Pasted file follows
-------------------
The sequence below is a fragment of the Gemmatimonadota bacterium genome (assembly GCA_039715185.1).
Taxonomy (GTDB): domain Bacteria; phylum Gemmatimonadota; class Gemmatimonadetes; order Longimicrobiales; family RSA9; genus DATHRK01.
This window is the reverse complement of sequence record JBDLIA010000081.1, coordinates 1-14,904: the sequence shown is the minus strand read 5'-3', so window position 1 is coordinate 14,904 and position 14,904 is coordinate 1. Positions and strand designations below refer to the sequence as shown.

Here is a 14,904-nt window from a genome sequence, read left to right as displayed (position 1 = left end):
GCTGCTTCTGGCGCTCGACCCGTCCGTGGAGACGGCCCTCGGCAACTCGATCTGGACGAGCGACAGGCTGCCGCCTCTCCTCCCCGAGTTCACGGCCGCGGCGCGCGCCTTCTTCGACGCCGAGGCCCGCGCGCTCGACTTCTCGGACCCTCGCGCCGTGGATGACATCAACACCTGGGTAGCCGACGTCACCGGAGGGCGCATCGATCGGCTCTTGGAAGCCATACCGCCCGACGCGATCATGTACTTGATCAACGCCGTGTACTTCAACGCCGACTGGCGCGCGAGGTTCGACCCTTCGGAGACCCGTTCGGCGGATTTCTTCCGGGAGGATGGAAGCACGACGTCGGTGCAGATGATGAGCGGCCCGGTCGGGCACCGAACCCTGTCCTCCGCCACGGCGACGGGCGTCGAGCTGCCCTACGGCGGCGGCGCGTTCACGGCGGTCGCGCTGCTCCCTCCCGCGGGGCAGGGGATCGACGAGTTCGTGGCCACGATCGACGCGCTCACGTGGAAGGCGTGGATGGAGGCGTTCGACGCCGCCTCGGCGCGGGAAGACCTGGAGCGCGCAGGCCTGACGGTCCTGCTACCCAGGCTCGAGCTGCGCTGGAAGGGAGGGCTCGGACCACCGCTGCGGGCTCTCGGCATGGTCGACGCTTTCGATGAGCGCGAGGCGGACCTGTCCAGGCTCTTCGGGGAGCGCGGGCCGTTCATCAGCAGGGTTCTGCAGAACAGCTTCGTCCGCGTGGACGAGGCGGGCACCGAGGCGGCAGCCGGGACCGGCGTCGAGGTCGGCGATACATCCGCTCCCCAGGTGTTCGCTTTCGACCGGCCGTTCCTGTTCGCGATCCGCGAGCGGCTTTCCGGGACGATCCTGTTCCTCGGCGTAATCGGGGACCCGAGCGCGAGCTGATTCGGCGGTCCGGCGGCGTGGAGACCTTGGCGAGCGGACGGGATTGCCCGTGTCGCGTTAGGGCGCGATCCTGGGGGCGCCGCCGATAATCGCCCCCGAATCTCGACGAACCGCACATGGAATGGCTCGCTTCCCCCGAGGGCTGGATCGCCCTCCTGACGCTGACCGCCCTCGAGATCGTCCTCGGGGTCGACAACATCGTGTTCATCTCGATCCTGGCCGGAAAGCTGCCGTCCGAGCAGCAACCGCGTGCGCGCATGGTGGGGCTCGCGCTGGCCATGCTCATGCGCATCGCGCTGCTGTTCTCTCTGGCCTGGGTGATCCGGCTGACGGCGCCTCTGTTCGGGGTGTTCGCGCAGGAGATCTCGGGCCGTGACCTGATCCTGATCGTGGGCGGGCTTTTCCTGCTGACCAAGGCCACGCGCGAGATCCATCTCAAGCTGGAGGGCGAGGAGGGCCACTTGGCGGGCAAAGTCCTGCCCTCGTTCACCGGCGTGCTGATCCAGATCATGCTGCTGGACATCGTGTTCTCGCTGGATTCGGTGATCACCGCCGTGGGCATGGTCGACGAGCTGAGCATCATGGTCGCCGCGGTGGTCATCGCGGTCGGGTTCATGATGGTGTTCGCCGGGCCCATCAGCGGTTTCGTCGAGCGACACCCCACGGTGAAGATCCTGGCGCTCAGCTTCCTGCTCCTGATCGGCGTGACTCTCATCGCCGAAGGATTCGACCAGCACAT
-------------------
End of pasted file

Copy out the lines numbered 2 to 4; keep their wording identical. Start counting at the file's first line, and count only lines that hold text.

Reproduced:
Taxonomy (GTDB): domain Bacteria; phylum Gemmatimonadota; class Gemmatimonadetes; order Longimicrobiales; family RSA9; genus DATHRK01.
This window is the reverse complement of sequence record JBDLIA010000081.1, coordinates 1-14,904: the sequence shown is the minus strand read 5'-3', so window position 1 is coordinate 14,904 and position 14,904 is coordinate 1. Positions and strand designations below refer to the sequence as shown.

Here is a 14,904-nt window from a genome sequence, read left to right as displayed (position 1 = left end):